“We need to start retrofitting all the school buildings for the safety of school children who will be most at risk during an earthquake,” Hima Shrestha, senior structural engineer of NSET, told IPS.This summer, NSET, with the help of the Asian Development Bank (ADB), began retrofitting 50 of the most earthquake vulnerable public schools.
The entire process, which involves trained masons adding supportive iron rods and pillars between floors, strengthening the foundations and reworking walls and flooring, can take months, and will likely only be completed by the end of the year.
NSET is now conducting a rapid assessment on the status of schools and the 125 major hospitals spread around Nepal with assistance from the World Bank, in the hopes of retrofitting as many buildings as possible.
According to the ministry of home affairs, this past year has seen better preparedness than previous years.
“The government is very serious about preparedness and there is now action on the ground,” said Pradeep Koirala, under-secretary of the home affairs ministry and senior official of the disaster management section.
Koirala’s office is taking the lead in national disaster preparedness through a newly established 24-hour National Emergency Operations Centre (NEOC), which plans to open similar centres in all of Nepal’s 75 districts.
The NEOC will be the first point of contact during emergencies, capable of coordinating domestic and international humanitarian aid and dispatching disaster relief supplies. It is also equipped with early warning systems, and will disseminate alerts to local government offices.
“We have seen an incredible increase in leadership, commitment and confidence from the government in strengthening preparedness at the national and community level,” says Moira Reddick, coordinator of the NRRC.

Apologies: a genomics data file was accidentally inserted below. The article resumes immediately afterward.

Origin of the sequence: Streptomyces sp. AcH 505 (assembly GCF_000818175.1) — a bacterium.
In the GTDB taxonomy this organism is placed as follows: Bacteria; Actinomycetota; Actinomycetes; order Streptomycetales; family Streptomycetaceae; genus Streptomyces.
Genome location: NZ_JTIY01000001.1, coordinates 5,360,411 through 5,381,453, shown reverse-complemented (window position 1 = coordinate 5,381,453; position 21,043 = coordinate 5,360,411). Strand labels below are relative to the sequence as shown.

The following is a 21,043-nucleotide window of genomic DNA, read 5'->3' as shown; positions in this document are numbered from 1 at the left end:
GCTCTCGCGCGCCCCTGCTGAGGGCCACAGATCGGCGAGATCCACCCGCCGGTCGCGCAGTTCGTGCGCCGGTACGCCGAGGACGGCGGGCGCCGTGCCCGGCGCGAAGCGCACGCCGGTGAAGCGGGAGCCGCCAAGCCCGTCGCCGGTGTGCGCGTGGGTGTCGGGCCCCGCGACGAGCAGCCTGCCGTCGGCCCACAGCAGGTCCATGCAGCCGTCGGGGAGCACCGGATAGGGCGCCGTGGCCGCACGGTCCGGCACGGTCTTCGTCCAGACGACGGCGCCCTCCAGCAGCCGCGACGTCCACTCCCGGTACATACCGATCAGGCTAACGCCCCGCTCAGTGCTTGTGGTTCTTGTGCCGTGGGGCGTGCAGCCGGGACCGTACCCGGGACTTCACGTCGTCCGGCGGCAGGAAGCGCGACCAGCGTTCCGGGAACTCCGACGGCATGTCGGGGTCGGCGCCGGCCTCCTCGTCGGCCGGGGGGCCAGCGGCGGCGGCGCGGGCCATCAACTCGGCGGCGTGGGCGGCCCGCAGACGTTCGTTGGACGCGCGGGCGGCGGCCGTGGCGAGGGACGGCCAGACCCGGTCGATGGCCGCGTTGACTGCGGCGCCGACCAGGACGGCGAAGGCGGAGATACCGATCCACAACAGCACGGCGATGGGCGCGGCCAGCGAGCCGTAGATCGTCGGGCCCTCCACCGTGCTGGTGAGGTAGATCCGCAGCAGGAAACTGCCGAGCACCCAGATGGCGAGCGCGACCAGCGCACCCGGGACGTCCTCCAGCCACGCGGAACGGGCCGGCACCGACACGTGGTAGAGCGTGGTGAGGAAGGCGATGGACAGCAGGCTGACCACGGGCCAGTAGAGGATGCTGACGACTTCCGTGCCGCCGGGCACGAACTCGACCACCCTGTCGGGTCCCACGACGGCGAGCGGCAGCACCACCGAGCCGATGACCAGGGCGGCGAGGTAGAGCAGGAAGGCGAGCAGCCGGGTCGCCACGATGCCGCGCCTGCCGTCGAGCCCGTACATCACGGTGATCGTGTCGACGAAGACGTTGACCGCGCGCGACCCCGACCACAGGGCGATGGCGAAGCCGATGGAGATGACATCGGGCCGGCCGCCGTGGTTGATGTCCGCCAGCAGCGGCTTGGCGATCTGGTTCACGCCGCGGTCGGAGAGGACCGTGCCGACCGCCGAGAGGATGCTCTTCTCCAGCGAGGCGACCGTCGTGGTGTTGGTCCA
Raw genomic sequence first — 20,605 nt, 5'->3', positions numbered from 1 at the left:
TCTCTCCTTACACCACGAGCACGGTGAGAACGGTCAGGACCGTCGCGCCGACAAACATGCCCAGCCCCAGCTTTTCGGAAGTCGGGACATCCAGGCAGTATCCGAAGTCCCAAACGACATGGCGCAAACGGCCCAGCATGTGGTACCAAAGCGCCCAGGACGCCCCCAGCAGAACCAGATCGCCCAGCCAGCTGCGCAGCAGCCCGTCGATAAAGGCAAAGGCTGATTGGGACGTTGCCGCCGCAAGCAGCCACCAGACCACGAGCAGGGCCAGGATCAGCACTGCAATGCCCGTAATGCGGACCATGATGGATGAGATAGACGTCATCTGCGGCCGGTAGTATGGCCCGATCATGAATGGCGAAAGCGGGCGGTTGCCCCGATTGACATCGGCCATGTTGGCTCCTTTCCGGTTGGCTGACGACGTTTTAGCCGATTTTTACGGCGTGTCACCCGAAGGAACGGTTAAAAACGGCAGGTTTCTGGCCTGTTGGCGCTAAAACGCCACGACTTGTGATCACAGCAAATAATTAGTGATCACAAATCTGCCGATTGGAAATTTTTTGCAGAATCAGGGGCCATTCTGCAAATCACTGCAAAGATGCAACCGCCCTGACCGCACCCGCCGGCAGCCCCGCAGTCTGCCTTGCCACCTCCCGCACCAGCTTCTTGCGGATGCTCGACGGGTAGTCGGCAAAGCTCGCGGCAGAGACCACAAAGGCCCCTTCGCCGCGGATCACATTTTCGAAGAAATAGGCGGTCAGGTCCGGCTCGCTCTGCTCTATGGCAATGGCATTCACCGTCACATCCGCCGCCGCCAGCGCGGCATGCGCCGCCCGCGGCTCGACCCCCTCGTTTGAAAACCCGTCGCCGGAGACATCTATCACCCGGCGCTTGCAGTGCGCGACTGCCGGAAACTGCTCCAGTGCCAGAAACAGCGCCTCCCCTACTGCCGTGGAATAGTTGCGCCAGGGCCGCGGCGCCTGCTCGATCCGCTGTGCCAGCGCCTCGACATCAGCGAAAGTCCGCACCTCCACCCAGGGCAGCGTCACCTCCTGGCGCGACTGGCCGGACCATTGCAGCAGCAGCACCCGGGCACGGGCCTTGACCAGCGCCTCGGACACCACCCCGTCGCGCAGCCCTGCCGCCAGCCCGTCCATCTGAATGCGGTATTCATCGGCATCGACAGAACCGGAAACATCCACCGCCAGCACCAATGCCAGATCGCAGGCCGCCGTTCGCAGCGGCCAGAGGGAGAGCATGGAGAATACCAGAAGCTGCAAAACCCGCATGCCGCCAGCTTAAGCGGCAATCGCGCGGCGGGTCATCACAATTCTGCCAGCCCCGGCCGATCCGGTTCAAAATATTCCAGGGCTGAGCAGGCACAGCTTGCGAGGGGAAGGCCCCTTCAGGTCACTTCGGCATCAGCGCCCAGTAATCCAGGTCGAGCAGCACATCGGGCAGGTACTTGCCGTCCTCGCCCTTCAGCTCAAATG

Today, the NRRC is tasked with implementing the National Strategy for Disaster Risk Management, a five-year initiative that began in 2011 armed with a budget of 195.8 million dollars, whose top priorities are ensuring school and hospital safety by retrofitting buildings, conducting emergency drills and training staff to respond to a crisis.
A national simulation planned for Jun. 20 to test the efficacy of emergency responders was cancelled when floods and landslides struck west Nepal on Jun. 16, killing over 16 people and leaving 875 families displaced, according to the U.N.
Another national simulation, this one led by the Tribhuvan International Airport (TIA) and the Civil Aviation Authority of Nepal (CAAN), with support from the U.S. government, is scheduled for September, with the aim of testing the preparedness of the army, police units, hospitals and airports.
The main challenge now is overcoming a severe shortage of donors, experts say.
“Obtaining the necessary resources has been difficult,” Moira said, adding that school and hospital safety alone requires 57 million dollars.
She also highlighted some pressing “institutional blockages”, including the lack of a formal Disaster Management Act outlining the government’s policy on how to strengthen preparedness.
“Without overcoming these blockages and without continued support… from donors, I am afraid a major earthquake will happen and we will all look back at this time and ask why more was not done and how many lives could have been saved,” she concluded.